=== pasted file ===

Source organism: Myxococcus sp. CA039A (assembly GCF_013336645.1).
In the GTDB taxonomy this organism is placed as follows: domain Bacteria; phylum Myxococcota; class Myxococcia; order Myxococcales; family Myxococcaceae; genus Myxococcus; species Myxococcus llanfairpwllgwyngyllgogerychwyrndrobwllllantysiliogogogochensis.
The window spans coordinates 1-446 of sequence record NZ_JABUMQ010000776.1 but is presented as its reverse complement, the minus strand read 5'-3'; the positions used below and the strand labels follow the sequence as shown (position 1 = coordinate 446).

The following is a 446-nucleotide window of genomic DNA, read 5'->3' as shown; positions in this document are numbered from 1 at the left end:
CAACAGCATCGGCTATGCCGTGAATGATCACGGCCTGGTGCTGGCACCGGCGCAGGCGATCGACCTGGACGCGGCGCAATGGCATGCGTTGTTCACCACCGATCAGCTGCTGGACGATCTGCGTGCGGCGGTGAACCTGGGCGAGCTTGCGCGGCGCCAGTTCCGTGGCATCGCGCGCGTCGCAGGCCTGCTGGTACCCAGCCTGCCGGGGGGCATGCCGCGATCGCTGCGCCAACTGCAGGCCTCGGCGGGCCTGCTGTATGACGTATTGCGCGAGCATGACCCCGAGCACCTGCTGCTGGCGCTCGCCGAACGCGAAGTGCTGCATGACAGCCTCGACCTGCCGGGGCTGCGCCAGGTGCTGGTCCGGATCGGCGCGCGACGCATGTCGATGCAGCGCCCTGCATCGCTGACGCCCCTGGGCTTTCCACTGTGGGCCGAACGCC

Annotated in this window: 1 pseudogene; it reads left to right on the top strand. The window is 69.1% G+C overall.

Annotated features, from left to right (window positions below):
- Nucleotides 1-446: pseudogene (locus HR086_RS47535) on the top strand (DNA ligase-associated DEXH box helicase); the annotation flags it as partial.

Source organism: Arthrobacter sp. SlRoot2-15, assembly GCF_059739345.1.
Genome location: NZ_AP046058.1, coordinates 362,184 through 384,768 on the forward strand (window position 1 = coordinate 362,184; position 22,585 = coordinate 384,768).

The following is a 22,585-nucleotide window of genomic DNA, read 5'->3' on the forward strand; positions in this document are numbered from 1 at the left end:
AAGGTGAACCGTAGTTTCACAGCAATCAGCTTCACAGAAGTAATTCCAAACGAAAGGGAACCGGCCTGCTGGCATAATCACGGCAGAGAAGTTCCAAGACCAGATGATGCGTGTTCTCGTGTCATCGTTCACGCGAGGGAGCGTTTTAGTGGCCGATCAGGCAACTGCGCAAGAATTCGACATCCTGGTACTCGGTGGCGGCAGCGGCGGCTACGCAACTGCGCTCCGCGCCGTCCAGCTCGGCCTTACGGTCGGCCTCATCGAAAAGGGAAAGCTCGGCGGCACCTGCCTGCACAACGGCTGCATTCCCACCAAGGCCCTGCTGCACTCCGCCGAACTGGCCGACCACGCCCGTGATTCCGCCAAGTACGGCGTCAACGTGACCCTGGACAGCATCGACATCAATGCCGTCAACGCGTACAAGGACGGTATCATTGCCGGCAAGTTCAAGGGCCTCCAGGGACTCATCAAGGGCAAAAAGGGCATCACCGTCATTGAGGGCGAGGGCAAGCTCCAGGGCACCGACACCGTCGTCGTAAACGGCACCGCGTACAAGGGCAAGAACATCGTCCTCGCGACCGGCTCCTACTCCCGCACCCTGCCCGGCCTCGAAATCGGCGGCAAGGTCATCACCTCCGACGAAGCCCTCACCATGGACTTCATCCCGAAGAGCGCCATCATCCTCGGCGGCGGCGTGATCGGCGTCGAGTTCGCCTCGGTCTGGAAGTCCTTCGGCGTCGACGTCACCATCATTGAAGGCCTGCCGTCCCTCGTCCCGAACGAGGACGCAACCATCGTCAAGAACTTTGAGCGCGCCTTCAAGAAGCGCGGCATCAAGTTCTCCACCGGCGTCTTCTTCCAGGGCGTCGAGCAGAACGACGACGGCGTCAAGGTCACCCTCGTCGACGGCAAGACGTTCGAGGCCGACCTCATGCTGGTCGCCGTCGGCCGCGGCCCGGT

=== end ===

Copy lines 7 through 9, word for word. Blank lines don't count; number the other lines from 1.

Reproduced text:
Annotated features, from left to right (window positions below):
- Nucleotides 1-446: pseudogene (locus HR086_RS47535) on the top strand (DNA ligase-associated DEXH box helicase); the annotation flags it as partial.

Source organism: Arthrobacter sp. SlRoot2-15, assembly GCF_059739345.1.